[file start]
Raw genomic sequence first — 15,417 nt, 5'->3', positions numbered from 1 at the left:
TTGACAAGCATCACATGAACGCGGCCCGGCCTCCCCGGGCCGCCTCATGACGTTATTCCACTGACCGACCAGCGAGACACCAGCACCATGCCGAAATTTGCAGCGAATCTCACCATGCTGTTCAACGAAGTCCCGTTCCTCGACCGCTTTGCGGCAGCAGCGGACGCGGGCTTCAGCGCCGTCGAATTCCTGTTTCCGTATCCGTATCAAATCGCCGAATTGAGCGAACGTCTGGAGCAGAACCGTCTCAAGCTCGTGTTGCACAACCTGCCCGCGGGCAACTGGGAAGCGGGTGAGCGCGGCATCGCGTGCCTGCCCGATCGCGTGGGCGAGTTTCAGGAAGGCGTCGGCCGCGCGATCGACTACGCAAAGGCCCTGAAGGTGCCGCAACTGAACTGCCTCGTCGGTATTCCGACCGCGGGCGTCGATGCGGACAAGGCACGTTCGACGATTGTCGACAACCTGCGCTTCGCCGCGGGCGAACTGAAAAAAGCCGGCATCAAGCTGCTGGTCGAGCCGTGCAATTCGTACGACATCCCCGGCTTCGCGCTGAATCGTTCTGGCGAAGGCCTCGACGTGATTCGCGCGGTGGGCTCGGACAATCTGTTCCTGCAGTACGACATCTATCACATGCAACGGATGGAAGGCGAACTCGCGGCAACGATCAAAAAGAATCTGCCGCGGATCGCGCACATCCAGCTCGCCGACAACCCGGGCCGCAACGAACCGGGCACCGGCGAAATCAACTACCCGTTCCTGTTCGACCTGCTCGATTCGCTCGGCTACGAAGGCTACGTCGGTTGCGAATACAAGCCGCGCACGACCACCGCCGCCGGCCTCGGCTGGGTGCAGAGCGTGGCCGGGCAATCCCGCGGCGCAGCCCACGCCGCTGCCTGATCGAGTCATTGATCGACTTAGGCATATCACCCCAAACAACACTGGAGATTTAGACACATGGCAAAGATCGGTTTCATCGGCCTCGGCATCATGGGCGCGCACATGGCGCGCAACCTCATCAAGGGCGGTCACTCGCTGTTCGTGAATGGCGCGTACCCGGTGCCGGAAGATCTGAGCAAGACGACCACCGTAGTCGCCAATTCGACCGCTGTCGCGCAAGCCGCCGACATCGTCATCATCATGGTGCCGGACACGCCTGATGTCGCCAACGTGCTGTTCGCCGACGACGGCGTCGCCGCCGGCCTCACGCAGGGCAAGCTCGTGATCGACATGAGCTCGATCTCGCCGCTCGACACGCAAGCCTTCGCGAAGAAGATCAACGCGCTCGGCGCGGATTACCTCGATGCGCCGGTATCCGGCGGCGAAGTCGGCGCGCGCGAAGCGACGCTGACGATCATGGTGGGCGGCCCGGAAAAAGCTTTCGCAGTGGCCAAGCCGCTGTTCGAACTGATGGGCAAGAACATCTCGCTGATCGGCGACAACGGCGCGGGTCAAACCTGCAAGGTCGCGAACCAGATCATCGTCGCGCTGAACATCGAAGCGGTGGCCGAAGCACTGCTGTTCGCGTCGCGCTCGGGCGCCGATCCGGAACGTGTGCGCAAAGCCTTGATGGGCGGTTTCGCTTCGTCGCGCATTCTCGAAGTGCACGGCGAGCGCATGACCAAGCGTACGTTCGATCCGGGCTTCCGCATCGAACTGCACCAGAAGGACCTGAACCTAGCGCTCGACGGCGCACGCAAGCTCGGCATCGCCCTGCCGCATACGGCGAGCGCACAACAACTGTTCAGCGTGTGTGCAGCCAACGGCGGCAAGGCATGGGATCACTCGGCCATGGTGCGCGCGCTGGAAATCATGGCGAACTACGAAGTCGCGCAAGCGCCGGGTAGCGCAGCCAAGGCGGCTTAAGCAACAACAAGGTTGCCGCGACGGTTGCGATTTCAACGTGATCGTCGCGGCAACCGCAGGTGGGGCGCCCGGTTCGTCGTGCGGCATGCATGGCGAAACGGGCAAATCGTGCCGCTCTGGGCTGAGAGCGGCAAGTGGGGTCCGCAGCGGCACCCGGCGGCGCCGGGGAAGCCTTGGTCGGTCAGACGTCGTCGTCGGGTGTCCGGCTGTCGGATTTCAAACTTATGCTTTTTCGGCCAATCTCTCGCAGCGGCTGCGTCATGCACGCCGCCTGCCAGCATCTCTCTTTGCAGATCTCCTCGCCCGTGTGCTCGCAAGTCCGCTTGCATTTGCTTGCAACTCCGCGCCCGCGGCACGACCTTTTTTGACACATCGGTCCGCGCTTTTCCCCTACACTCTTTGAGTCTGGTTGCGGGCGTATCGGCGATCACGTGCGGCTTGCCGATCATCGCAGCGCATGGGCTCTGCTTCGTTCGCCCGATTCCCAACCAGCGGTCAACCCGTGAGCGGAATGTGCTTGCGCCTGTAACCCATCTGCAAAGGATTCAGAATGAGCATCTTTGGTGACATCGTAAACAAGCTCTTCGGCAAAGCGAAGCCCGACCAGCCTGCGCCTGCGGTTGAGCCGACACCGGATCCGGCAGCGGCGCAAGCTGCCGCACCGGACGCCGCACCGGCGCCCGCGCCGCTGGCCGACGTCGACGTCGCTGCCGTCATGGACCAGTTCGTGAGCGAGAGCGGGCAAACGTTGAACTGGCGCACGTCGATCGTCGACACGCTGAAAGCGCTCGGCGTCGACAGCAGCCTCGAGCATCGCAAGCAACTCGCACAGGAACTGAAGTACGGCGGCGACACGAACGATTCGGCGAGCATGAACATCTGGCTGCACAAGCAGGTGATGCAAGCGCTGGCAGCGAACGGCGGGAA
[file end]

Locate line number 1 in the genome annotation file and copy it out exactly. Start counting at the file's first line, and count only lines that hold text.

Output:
Raw genomic sequence first — 15,417 nt, 5'->3', positions numbered from 1 at the left: